Off of the heels of popular diets such as Atkins, Paleo and South Beach, Americans are as enamored with the little groups of nitrogen containing building blocks as they have ever been. And why not? Protein is used for creation and structure of every cell in our bodies, protein’s enzymatic reaction allows for many essential chemical processes to occur, and protein antibodies, are one defense (usually), which keep us free from illness, among other things. Even the word itself derives from the Greek word protos, meaning first, or of primary importance. In a recent International Food Information Council (IFIC) survey, 48% of respondents stated that they are currently trying to eat more protein. Reasons given vary from perceived increased satiety, to beliefs that it will aid in weight loss. There is no doubt that eating enough protein is paramount to good health. But what is enough protein? What do you hear people saying about protein?Read More
My father used to tell me, “The world would not be able to eat without 4 vegetables; potatoes, tomatoes, onions and garlic!” Garlic? Really?Read More
What happens when your child says, "I want to be a vegetarian!"?
First, don't worry! Your child isn't alone. Interest in vegetarianism, or in eating less meat in general, is on the rise in the US, fueled by positive health studies, animal rights, environmental concerns, and even popular culture. However, your child may show interest in cutting out meat for less complicated reasons, with taste, texture or a love of animals as distinct possibilities. Whatever the reason, you may have concerns that your child could miss out on vital nutrients by omitting meat from the menu. The good news is that with some education and training, your child can easily meet or exceed recommended nutrient allowances.Read More
Red Rabbit is back in our international kitchen, cooking up an eclectic mix of culinary delights! This winter, a group of Red Rabbit chefs-in-training is learning all about the diverse foods found around the world -- and right in their own backyards in New York City, a hub of global cuisines! This semester, the Red Rabbit cooking program with Roads to Success at PS 333 is highlighting cultures that are important parts of our lives, as well as the lives of our neighbors, friends and classmates.Read More
Finding a way to blaze our own trail by creating a sustainable business has long been a part of the quintessential American success story. For generations, the agriculture business has been a major factor in the success of many American families. While our country took a turn to the industrial for the past several decades, there has been an upswing in the establishment of smaller, family-run farms that eschew what has become the conventional, pesticide-laden industrial way.
Even though these small farmers are devoting their land to producing what are, by definition, organic crops, they are not able to use the “organic” label. To be able to market their crops as organic, they must embark on what can be a lengthy, expensive certification process through the U.S. Department of Agriculture.Read More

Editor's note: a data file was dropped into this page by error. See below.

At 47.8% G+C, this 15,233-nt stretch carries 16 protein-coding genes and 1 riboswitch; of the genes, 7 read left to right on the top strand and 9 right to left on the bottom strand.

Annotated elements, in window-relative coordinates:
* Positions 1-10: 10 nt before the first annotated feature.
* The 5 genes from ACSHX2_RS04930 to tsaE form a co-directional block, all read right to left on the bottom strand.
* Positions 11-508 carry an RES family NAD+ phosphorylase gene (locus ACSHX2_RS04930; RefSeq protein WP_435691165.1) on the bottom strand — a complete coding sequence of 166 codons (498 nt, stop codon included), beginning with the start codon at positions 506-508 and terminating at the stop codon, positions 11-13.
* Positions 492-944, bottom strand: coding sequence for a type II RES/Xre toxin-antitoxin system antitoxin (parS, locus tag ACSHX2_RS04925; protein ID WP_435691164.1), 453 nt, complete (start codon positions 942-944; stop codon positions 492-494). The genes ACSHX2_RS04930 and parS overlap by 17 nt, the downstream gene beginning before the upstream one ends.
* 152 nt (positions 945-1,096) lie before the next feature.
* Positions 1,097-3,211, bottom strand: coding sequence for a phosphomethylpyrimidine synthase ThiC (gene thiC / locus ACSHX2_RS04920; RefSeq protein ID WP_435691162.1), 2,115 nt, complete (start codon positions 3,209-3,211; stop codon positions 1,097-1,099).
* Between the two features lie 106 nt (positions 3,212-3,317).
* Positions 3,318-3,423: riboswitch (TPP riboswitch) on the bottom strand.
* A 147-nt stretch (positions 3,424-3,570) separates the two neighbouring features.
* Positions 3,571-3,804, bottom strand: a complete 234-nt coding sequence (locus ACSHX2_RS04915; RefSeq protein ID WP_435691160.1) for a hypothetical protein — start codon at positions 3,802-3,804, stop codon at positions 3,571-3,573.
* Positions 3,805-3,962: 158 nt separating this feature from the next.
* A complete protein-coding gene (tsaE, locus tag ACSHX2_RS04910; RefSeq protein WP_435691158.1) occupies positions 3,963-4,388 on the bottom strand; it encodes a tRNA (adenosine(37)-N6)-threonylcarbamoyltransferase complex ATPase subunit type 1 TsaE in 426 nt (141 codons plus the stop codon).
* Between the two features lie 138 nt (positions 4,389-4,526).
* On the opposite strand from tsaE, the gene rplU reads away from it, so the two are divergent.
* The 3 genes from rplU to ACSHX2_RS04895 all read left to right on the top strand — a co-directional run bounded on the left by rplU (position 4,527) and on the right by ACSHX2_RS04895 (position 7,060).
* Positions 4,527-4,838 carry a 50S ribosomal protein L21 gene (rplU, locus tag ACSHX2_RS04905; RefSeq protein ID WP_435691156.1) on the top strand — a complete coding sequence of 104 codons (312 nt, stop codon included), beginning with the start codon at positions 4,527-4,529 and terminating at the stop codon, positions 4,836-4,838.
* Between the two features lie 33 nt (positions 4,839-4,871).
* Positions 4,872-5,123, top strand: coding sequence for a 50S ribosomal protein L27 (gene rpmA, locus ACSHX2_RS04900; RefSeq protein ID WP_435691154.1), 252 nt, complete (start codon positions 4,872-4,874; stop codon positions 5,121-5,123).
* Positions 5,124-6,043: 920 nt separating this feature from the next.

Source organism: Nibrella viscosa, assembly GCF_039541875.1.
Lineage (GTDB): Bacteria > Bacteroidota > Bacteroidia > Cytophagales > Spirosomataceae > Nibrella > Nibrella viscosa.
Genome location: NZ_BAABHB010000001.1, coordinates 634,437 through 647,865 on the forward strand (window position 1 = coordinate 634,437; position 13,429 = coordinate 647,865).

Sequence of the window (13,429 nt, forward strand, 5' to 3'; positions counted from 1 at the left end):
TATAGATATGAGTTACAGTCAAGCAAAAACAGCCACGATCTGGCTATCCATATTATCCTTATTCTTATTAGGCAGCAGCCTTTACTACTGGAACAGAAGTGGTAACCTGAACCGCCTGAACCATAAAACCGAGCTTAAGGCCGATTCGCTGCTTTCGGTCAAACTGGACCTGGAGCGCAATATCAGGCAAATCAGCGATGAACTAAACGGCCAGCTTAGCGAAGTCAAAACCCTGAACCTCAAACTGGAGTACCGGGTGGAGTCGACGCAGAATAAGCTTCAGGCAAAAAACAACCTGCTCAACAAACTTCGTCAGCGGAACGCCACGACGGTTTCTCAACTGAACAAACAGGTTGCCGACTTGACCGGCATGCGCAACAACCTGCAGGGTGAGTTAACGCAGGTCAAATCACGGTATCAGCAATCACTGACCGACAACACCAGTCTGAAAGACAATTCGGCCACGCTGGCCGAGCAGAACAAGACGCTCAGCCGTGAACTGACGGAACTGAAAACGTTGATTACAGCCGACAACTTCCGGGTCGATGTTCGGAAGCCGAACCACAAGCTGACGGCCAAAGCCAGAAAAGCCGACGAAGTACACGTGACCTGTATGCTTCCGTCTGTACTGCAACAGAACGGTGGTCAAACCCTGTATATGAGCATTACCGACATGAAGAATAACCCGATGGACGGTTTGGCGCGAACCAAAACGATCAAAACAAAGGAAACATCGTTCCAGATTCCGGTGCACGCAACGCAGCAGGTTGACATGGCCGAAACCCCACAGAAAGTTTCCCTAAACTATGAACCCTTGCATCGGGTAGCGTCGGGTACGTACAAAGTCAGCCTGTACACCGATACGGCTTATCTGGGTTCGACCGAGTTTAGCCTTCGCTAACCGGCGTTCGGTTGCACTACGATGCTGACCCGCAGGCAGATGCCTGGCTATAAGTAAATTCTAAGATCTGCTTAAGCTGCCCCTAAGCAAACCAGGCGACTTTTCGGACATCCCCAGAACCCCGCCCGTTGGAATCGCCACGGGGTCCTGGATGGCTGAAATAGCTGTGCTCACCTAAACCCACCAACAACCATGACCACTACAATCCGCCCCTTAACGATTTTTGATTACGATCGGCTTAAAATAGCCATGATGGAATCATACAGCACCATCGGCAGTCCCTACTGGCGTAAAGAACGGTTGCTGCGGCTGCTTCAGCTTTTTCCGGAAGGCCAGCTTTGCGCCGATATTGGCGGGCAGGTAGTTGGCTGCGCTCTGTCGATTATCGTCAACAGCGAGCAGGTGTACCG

We can all agree that saying “please” and “thank you” are basic manners that we teach to our children. In NYC, we live and share our space with over 8 million individuals, expanding our notion of social etiquette into public spaces.
Simple gestures such as walking down the street without taking up the entire sidewalk, using an “asking” voice instead of a demanding voice, and - lest we forget! - restaurant manners, are all ways to practice good social graces without overextending our busy selves! Creating positive behavior, by setting positive examples and clear expectations, acknowledges that our children are humans, too. This ultimately encourages children to be more confident and accepting of othersRead More
Where does coconut oil fit in the big Fat Revolution?
Ayurvedic medicine scripts, penned thousands of years ago, have described the health benefits of coconut oil. The coconut tree is commonly referred to as coconut palm tree by Filipinos, and is predominantly cultivated in India, the Philippines, Indonesia and other Southeast Asian regions. Its large plant – based fat content made it an excellent energy source for use in folk medicine leading to the popular name ‘tree of life.' Coconut oil is one component of this multipurpose crop that seems to have captured some attention lately.Read More
The #ThanksMichelleObama hashtag made famous by schoolchildren all over social media may have been heavier on the sarcasm than the sincerity, but many of us at Red Rabbit have been in support of the higher nutritional standards for school food, and our meals have managed to stay tasty even while adhering to the higher standards - so it IS possible!
With 23% of New York City children from food-insecure households depending upon school lunches to provide them with at least one nutritious meal each day, the need for strong food standards is less politics, and more dietetics. Why, then, do our food assistance programs continue to find themselves held hostage throughout the legislative process? Shouldn’t the health of our children and the strength of our families be more important than partisan squabbles across the aisles of Congress? What is in store for school food and Child Nutrition Reauthorization (CNR) in 2015?Read More